Figure 1: Summary of VNp technology from designing a cloning strategy to the purification and storage of extracellular vesicles. (A) Schematic of a typical VNp fusion protein. VNp at the NH2 terminus, followed by a flexible linker and an appropriate combination of affinity and fluorescence tags (Tag1, Tag 2, protease cleavage site [e.g., TEV]) and protein of interest. (B) Schematic diagram summarising the protocol for the expression and purification of recombinant protein-filled membrane vesicles from E. coli. Please click here to view a larger version of this figure.
Figure 2: Stages of production and purification of VNp6-mNg vesicles. Cultures of E. coli cells containing the VNp-mNeongreen expression construct in blue light either before (A) or after (B) IPTG-induced expression of the fusion protein. The cells from (B) were removed by centrifugation, leaving VNp-mNeongreen-filled vesicles in the media (C). (D) Equivalent samples from A, B, and C were analyzed by SDS-PAGE and coomassie staining. The vesicles were isolated onto a 0.1 µm filter (E) and subsequently washed off into an appropriate volume of buffer (F). Please click here to view a larger version of this figure.
Figure 3: Cell mounting procedure for imaging vesicles and vesicle production. (A-C) The agarose pad method and (D-F) the PEI method for mounting E. coli cells onto the coverslip. Please click here to view a larger version of this figure.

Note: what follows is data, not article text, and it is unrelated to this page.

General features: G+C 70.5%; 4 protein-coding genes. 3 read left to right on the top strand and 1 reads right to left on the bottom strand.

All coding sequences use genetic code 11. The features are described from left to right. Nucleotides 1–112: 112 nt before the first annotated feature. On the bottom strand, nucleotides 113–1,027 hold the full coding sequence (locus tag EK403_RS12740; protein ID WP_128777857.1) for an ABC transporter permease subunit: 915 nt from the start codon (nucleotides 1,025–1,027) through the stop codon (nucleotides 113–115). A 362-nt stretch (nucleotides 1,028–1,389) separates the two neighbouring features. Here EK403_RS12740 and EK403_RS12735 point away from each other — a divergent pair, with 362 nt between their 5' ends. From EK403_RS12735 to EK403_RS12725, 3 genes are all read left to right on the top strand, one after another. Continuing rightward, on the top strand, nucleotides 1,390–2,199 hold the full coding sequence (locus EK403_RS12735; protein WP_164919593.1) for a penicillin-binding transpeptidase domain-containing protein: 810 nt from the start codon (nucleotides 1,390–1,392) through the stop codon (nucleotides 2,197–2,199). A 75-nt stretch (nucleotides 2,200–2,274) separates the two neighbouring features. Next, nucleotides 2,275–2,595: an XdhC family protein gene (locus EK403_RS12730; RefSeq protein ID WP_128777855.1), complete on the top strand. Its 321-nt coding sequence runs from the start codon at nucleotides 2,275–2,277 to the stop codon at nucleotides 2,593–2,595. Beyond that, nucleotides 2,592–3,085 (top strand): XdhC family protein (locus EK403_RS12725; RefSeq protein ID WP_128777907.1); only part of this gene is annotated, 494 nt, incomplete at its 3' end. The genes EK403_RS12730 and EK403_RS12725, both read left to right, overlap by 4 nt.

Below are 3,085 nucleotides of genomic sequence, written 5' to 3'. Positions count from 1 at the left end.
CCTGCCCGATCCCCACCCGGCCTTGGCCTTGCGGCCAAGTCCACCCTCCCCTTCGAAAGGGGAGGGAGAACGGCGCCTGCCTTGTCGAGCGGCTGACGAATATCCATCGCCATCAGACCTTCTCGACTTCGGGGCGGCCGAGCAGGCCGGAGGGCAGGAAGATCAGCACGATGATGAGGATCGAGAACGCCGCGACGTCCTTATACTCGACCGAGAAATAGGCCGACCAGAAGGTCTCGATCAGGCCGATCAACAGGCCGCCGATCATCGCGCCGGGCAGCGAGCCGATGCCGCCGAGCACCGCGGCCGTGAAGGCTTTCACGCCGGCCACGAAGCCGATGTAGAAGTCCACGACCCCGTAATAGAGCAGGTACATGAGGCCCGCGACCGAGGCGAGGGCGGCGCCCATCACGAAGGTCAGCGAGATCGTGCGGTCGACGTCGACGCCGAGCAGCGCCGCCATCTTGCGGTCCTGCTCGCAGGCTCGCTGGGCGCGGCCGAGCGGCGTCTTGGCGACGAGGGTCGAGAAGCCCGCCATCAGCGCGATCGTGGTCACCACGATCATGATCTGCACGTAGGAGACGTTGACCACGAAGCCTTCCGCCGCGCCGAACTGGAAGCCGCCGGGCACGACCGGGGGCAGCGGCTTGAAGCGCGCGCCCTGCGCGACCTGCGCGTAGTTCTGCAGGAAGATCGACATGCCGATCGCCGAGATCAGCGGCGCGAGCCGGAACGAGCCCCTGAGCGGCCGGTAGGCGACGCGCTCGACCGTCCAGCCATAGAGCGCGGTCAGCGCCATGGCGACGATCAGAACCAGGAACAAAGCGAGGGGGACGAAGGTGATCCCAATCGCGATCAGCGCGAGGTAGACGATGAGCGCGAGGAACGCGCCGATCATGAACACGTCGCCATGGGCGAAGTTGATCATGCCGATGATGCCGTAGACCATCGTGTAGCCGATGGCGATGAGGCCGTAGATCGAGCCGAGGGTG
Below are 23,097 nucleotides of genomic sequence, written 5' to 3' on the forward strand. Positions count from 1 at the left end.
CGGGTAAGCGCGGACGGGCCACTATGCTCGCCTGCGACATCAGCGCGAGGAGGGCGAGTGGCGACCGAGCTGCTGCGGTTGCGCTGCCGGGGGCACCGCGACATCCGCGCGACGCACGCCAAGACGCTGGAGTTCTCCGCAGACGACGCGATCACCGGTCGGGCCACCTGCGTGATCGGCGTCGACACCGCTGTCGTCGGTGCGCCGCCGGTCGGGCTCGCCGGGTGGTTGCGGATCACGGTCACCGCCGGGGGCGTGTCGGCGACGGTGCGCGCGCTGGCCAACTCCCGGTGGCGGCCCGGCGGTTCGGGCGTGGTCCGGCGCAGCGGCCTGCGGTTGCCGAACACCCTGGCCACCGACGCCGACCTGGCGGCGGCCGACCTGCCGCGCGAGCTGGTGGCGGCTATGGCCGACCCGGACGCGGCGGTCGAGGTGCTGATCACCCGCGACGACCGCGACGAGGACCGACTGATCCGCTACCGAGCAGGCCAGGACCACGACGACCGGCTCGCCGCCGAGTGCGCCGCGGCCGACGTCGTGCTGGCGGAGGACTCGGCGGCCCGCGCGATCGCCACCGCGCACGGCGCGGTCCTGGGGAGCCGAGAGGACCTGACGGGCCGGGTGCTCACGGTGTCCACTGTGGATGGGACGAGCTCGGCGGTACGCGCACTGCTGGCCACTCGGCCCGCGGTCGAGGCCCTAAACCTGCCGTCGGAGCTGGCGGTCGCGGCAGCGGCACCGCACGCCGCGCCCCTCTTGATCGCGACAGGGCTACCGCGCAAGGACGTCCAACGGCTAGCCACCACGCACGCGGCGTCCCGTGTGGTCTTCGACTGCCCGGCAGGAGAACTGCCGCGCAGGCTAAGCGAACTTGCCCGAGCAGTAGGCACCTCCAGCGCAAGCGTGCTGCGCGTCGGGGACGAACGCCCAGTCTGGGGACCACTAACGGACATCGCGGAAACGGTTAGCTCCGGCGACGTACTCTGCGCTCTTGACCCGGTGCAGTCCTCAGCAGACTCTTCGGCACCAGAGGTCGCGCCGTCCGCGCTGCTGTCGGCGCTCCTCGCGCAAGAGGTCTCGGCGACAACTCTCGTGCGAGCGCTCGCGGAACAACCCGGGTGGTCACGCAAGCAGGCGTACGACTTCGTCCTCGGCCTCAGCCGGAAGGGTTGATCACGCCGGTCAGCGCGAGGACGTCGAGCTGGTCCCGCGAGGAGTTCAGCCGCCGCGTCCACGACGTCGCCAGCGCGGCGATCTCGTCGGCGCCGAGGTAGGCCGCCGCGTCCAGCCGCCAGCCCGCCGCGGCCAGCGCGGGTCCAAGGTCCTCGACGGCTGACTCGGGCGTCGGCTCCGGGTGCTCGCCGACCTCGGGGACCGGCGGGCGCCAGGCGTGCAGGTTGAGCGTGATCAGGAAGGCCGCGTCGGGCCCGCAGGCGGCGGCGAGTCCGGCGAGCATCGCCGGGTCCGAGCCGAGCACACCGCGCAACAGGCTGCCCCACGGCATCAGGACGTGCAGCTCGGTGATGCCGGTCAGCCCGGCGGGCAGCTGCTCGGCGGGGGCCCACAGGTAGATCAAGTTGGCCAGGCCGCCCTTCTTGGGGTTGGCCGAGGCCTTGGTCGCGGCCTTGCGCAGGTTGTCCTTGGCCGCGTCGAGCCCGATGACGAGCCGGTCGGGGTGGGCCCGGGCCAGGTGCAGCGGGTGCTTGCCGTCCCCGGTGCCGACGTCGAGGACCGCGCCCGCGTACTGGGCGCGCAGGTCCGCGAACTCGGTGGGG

Figure 4: Microscopy images of VNp recombinant vesicles. Green (A) and red (B) emission images from different fields of FM4-64 labeled VNp6-mNeongreen-containing vesicles mounted on an agarose pad. (C) Imaging E. coli cells expressing the inner membrane protein CydB fused to mNeongreen (green) and VNp6-mCherry2 (magenta) shows vesicle production and cargo insertion in live bacterial cells. (A,B) were imaged using a widefield fluorescence microscope, while (C) was acquired using structured illumination microscopy (SIM). Scale bars: (A,B) = 10 µm; (C) = 1 µm. Please click here to view a larger version of this figure.
The amino-terminal peptide-tagged method for the production of recombinant proteins described above is a simple process, which consistently yields large amounts of protein that can be efficiently isolated and/or stored for months.
It is important to highlight the key steps in the protocol that are required for optimal use of this system. Firstly, the VNp tag1 must be located at the N-terminus, followed by the protein of interest and any appropriate tags. It is also important to avoid using antibiotics that target the peptidoglycan layer, such as ampicillin.
In terms of growth conditions, rich media (e.g., LB or TB media) and a high surface area:volume ratio is necessary to maximize vesicle production. The optimal temperature for the production of extracellular vesicles is 37 °C, but the conditions typically required for expression of the protein of interest must be considered too. For lower induction temperatures, VNp6 must be used. Crucially, induction of the T7 promoter must be achieved using no greater than 20 µg/mL (84 µM) IPTG once the cells reach an OD600 of 0.8-1.0. Proteins expressed using the system reach maximum vesicle production at either 4 h or after overnight induction.